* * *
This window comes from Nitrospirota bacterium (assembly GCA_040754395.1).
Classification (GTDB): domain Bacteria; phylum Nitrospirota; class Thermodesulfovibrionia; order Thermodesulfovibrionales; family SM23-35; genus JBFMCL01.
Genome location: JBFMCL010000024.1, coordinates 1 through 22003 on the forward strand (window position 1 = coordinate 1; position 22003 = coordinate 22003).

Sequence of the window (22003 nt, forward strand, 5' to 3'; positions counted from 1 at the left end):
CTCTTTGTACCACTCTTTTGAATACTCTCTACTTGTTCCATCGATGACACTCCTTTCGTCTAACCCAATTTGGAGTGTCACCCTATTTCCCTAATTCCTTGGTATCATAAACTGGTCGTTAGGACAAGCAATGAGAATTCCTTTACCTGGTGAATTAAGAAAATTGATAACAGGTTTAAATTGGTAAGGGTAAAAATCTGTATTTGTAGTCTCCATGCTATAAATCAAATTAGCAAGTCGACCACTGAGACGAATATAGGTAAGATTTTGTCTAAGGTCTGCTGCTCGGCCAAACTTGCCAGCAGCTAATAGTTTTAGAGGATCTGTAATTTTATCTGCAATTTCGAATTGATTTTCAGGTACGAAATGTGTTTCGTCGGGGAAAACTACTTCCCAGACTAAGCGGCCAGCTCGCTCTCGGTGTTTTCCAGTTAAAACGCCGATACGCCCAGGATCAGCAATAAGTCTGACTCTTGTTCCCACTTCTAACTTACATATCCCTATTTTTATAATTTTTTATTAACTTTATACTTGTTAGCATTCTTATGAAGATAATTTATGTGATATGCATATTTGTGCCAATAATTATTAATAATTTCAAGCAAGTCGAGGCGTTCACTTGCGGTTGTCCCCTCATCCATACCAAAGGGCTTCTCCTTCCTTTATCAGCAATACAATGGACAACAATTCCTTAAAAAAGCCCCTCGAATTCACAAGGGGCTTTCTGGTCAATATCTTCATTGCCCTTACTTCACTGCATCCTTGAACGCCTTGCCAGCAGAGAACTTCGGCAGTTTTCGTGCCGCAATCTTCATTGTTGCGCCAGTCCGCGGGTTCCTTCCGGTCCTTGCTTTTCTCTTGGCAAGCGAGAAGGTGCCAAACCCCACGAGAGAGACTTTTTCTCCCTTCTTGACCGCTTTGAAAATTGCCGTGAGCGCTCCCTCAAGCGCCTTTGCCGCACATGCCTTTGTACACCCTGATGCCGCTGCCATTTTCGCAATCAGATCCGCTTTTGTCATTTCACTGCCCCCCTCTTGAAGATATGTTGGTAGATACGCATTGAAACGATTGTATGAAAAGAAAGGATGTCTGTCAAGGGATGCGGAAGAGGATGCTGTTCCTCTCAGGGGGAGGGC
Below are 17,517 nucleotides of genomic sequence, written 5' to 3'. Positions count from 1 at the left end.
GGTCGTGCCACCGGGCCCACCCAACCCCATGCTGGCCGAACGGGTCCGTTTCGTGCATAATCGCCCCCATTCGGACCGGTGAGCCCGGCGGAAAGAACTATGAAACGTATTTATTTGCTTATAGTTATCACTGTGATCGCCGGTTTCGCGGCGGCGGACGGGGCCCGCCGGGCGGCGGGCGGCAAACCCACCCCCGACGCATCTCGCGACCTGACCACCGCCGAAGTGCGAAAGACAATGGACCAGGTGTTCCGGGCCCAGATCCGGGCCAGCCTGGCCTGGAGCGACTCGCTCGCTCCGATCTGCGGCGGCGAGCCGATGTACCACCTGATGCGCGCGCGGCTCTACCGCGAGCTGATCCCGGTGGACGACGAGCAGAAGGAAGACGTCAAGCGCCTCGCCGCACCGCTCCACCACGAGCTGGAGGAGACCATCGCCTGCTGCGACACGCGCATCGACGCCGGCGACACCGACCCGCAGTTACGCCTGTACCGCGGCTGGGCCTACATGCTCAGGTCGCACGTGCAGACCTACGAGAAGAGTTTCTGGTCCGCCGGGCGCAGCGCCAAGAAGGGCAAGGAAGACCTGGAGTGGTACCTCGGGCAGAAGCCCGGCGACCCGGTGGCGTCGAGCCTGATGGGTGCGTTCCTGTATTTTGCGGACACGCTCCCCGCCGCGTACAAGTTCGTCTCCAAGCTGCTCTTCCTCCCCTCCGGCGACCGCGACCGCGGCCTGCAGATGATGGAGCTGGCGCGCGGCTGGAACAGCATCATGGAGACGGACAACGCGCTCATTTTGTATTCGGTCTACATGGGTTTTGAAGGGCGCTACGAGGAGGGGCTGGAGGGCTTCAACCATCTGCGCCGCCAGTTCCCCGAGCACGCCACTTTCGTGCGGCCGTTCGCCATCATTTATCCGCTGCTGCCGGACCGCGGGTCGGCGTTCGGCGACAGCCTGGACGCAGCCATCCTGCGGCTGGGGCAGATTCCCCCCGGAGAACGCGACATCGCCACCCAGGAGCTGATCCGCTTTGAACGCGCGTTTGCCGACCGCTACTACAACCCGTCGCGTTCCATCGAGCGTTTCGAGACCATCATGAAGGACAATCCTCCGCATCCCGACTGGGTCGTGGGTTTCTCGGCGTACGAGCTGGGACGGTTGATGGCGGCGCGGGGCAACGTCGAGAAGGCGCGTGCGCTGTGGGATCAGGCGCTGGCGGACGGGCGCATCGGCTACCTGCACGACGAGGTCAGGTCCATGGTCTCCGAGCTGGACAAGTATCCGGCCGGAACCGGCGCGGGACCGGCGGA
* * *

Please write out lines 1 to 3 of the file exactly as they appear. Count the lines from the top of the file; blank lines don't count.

This window comes from Nitrospirota bacterium (assembly GCA_040754395.1).
Classification (GTDB): domain Bacteria; phylum Nitrospirota; class Thermodesulfovibrionia; order Thermodesulfovibrionales; family SM23-35; genus JBFMCL01.
Genome location: JBFMCL010000024.1, coordinates 1 through 22003 on the forward strand (window position 1 = coordinate 1; position 22003 = coordinate 22003).